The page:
We cannot say that techno and acid house are genres we have an instinctive appetite for here but we certainly have a hunger for electro adventure with plenty of confrontation; something you certainly and persistently get with Lords Of Acid. Their new album Pretty In Kink is a riot of electronic eclecticism, twelve tracks infesting body and imagination with creative deviancy and virulent contagion and a collection which salaciously arouse the senses.

Lords Of Acid is the brainchild of Belgian musician Praga Khan, an artist releasing his first single back in 1988. The project apparently evolved from his “extensive experimentation with drugs, Crowley-ian sex magic, and esoteric paths of self-deprivation and mutilation known only to himself”, the band the vehicle for him to “further encapsulate the seductive messages and raw sex of his ever-evolving musical vision.” The new album sees Khan link up again with long-time collaborator Erhan Kurkun and the entrance of new vocalist Marieke Bresseleers.

Praga Khan

Pretty In Kink opens with Break Me, the track emerging from celestial mists with a dulled but imposing throb around which electronics flirt. The immediately striking voice of Bresseleers soon rises from its midst, her vocals openly powerful but equally devilish in their character and delivery. The track continues to pulsate and almost menacingly entice, its electronic simmer simultaneous threat and captivation with infection spilling from every note and syllable.

The compelling start continues with Ma Fille De Joie, it too laden with appealing shadows and electro temptation this time from an industrial seeding. There is a touch of Kraftwerk to the song; its seductive prowl almost predacious at times but persistently darkly flirtatious before Sex Cam Girl opens its creative legs for ears to devour its dark electro juices. With swaying grooves and raw melodic swerves to its gait, the track entices as it fingers the senses and like its predecessors left intrigue and hips consumed with eagerness.

The following EBM spiced trip hop lined Flow Juice took things and attention up another level, the track electro addiction in the making. Bresseleers is the perfect tease amongst the similarly tempting antics of the synths and beats, all getting under the skin with viral ease. As potent a start to the release that the first trio of songs make, the album really came alive for us at this point, next up Like Pablo Escobar escalating the new gear in persuasion. Pure drama from its initial shimmer and bass bred hook, the track rises up into a rousing slice of electro rock again one as imposing as it is manipulatively catchy with guitars and synths colluding in their cinematic theatre.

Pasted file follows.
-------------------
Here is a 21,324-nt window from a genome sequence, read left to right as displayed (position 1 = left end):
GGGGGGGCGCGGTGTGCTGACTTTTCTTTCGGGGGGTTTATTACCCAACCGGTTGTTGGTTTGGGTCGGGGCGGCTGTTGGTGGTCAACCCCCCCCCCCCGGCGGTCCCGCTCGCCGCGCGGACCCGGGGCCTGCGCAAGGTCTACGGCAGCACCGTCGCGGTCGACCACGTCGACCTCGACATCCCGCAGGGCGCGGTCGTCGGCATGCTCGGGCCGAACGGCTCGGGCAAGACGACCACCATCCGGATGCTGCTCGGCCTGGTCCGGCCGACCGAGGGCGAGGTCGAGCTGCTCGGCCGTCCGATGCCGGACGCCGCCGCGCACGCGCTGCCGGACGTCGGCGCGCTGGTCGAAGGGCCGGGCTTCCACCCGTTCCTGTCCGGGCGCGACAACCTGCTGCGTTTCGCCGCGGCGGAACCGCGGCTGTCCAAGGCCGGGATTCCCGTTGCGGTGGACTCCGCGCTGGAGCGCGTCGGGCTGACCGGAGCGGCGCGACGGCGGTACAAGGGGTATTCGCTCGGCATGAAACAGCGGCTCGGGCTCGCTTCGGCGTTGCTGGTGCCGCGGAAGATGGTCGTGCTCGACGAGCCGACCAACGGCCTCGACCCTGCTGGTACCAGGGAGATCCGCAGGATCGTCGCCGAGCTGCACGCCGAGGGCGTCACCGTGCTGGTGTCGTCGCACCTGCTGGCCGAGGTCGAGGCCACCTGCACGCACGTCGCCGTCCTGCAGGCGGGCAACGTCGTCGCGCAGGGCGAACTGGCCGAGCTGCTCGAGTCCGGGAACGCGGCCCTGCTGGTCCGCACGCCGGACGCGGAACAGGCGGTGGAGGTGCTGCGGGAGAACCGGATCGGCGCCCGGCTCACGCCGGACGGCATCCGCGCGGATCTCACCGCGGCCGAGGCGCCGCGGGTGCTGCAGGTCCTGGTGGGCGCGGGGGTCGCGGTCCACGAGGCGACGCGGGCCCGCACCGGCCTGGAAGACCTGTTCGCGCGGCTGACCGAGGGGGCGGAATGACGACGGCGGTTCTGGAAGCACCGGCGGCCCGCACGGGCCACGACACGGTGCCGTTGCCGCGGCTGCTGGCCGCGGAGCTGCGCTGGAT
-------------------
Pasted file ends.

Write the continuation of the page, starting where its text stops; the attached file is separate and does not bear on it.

Neither Before the Night is Over or Androgyny leapt on the passions as instantly as those around them yet with their respective melodic Heaven 17-esque smoulder with underlying volatility and sinister synth pop seduction, each blossomed in captivation by the play as too did Goldfinger, a track borrowing from the classic Bond theme but using the essence to wrap its own techno espionage.

They were soon firmly eclipsed though by the electro punk of What the Fuck! a track with a great Senser-esque feel to its vocal attitude and electronic belligerence. It is superb; a wonderful sonic irritant always commanding an eager scratch while So Goddamn Good straight after is a song which seduces as it croons. Pop and hip hop spawned vocals unite across the track, melodic caresses and sonic blistering teasing together alongside as again Lords Of Acid simply steal attention.

My Demons Are Inside from an underwhelming start for personal tastes was another which eventually wormed into the psyche, its KMFDM like instincts and breeding nagging its way into the passions though it is soon over shadowed by the album’s best track for us. Closing up the release, We Are The Freaks was quite simply irresistible from its first breath. Drama oozes every pore as industrial confrontation rises to its deviant feet to subsequently embrace a minatory Latino taunting. It is a glorious end to an album which not for the first time sees Lords Of Acid enjoyably tainting the music scene with their rivetingly unique electronic disease.

Pretty In Kink is out now via Metropolis Records; available @ https://lordsofacidofficial.bandcamp.com/album/pretty-in-kink

http://www.lordsofacid.com   https://www.facebook.com/lordsofacid/    https://twitter.com/RealLordsOfAcid

Pete RingMaster 06/06/2018

Copyright RingMaster: MyFreeCopyright

Scant Regard – Skipping Over Damaged Area

Pic by Thomas Triton

A body infesting, imagination twisting kaleidoscope to the hope and insanity of the world we shape, Skipping Over Damaged Area is the senses ravishing new captivation from Scant Regard. An album of unscrupulous hooks, electronic virulence, and guitar carved intimation, it surges through ears casting a realm of suggestion and reflection as devilish as the themes inspiring its creative antics leaving hope, fear, and sheer pleasure in its wake.

Scant Regard is the solo project of London-based guitarist/writer/producer Will Crewdson. He is a musician few can have failed to have been consciously or unknowingly pleasured by. Whether with the rock escapades of Rachel Stamp, which he co-founded, and She Made Me Do It or through his work with the likes of Adam Ant, The Selecter, Johnette Napolitano, Flesh for Lulu, Bow Wow Wow and numerous other bands he played guitar for, Crewdson is a guitarist who has been in demand because of his instinctive ability to incite and bend the imagination as well as simply ignite songs and ears alike. Scant Regard has been an adventurous showcase for his craft and skills across four previous albums, Skipping Over Damaged Area a riveting new addition to their ranks.